prove that the defendants did something to aid, assist, or encourage in the commission of the crime.
Accordingly, we find no error.
Defendant Cojocar argues that the trial court erred by failing to instruct the jury regarding the
defense of accident. We disagree. To prove felony murder the prosecutor did not have to prove an
intent to kill or injure, nor did the prosecutor argue that Cojocar intended to kill or injure the victim.
Instead the prosecutor emphasized that he did not have to prove an intent to kill or injure and argued
that defendant intentionally committed acts which created a very high risk of death or great bodily harm
with the knowledge that death or great bodily harm was the probable result of his actions. Under the
circumstances of this case, accident was not a viable defense against the felony-murder charge. People
v Hess, 214 Mich App 33; 543 NW2d 332 (1995). Therefore, the trial court did not err in failing to
instruct the jury on the defense of accident.
Defendant Cojocar argues that the trial court erred when instructing the jury regarding robbery
and intent. No manifest injustice occurred, so appellate review of the challenged instructions is waived
by defendant’s failure to object to these instructions at trial. People v Johnson, 187 Mich App 621,
628; 468 NW2d 307 (1991).
Defendant Cojocar argues that his trial counsel’s performance denied him effective assistance of
counsel. In particular, defendant argues that counsel was ineffective in failing to move to redact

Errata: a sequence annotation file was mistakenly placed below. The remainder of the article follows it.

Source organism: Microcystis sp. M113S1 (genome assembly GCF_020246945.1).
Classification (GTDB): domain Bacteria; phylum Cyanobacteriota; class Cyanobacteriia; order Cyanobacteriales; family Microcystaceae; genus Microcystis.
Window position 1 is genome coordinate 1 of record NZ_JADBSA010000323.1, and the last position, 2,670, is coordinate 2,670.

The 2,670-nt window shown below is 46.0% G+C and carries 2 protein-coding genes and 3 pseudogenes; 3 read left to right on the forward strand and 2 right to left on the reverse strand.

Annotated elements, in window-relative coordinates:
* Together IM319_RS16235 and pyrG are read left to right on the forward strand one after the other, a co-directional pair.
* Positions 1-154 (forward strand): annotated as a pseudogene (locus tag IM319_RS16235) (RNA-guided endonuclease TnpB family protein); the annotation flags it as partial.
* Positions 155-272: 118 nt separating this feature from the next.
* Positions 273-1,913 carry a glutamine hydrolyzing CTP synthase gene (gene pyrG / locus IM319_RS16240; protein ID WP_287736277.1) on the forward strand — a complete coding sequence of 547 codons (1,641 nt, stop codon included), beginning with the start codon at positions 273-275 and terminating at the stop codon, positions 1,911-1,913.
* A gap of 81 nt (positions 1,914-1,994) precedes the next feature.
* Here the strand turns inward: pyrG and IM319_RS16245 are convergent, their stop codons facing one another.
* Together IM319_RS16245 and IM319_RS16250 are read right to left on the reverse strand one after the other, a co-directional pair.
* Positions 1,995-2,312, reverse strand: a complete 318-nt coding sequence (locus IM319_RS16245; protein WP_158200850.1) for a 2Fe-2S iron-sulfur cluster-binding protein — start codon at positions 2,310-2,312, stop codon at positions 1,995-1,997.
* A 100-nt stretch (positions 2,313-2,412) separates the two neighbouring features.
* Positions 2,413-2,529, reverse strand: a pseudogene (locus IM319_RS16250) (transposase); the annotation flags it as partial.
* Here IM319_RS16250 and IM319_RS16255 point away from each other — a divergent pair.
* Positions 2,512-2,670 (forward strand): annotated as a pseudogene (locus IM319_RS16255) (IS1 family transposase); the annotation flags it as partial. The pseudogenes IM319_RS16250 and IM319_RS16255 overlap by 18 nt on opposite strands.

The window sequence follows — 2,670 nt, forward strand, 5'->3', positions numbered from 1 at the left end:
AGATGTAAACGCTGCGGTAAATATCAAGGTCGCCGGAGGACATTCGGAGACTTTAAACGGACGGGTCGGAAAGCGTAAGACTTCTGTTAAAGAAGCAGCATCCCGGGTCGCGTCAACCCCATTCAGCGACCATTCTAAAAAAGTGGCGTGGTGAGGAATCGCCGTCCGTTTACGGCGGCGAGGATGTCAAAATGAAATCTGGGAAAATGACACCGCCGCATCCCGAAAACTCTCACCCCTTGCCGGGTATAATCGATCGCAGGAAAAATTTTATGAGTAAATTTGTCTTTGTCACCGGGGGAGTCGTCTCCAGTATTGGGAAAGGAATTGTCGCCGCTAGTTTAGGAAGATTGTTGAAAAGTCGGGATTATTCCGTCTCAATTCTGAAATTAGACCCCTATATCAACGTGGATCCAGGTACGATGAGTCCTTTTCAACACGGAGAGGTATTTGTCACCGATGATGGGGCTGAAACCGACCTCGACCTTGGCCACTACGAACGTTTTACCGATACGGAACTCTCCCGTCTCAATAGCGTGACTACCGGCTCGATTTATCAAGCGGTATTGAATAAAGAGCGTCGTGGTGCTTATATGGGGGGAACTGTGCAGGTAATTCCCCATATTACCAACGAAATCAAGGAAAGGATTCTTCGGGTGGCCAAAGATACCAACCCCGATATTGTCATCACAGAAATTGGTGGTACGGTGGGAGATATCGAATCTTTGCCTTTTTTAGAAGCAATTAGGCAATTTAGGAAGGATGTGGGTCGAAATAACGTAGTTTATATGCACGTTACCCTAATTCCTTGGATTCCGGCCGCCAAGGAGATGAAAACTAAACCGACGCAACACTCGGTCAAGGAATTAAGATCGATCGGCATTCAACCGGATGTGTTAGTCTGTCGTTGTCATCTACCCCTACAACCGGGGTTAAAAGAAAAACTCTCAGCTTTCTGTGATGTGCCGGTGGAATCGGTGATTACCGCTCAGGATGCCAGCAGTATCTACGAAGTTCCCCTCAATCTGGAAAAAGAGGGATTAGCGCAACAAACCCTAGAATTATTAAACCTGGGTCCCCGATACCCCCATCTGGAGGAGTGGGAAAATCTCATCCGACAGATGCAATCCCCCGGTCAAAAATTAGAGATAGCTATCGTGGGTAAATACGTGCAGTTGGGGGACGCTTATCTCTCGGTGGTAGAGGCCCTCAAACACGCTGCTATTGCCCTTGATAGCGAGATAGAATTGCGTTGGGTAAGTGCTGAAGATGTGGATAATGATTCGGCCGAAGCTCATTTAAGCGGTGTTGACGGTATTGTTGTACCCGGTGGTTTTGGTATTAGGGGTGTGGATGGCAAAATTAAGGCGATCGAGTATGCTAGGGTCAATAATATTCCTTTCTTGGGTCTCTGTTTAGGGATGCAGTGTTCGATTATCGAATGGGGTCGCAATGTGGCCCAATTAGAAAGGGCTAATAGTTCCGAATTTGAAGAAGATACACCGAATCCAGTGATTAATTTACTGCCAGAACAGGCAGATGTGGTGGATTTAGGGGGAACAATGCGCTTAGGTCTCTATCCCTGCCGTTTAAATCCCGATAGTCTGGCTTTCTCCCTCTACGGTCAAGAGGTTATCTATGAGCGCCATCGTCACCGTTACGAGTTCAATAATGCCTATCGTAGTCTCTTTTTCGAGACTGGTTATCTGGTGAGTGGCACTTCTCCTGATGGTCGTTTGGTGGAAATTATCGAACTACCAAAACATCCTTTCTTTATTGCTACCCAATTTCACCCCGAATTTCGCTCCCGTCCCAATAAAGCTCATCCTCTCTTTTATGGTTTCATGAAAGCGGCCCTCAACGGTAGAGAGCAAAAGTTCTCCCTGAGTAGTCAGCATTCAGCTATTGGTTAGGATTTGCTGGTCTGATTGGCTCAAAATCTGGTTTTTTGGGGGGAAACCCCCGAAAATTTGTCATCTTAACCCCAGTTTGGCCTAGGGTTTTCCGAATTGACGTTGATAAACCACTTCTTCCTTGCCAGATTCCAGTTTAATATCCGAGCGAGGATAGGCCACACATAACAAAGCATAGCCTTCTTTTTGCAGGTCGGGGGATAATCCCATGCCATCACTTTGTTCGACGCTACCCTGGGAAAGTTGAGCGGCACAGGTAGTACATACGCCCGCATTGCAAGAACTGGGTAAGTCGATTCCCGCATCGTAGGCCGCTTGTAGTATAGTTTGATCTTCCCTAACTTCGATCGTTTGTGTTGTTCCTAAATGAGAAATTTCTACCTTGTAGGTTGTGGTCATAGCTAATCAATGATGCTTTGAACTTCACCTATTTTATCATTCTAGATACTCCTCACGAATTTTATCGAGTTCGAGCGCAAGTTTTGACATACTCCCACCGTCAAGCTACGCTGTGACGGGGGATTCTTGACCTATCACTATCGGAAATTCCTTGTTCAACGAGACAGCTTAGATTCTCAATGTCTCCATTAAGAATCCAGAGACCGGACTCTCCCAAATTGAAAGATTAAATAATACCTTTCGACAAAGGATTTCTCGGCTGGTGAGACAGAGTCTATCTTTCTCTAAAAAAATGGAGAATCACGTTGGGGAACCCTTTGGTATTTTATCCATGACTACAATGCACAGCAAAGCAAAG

Branscum’s statement to police or to request a contemporaneous limiting instruction, and by failing to
impeach Branscum with evidence of a prior breaking and entering conviction. We disagree.
To establish ineffective assistance of counsel, a defendant must show that his trial counsel’s
performance fell below an objective standard of reasonableness, and that the representation so
prejudiced the defendant as to deprive him a fair trial. People v Pickens, 446 Mich 298, 303; 521
NW2d 797 (1994). To find prejudice, this Court must conclude that there is a reasonable probability
that, absent the errors, the outcome of the proceeding would have been different. Id. at 314.
Defendant Cojocar has not shown that his counsel made errors so serious that counsel was not
functioning as an attorney as guaranteed under the Sixth Amendment, nor has he shown any resulting
prejudice to the defense. The evidence against Cojocar was overwhelming. The weapon used to shoot
the victim belonged to Cojocar, and evidence indicated that he planned the robbery. Cojocar’s second
statement to police established that he approached the victims door with a pizza box and a loaded gun,
and the gun accidentally discharged when the victim opened the door. This assertion is contradicted by
testimony that the screen door was locked and by physical evidence indicating that the bullet passed
through the close door. Moreover, even if Cojocar’s statement is believed, the evidence still shows that
he intended to create a very high risk of death or great bodily harm with the knowledge that death or
great bodily harm is the probable result when he pointed a loaded weapon at the victim. This was
sufficient to prove the intent element of felony murder. People v Flowers, 191 Mich App 169, 177;
477 NW2d 473 (1991). Therefore, defendant has not proven that he was denied the effective
assistance of counsel.
Defendant Cojocar argues that the trial court erred by denying his motions for separate trial,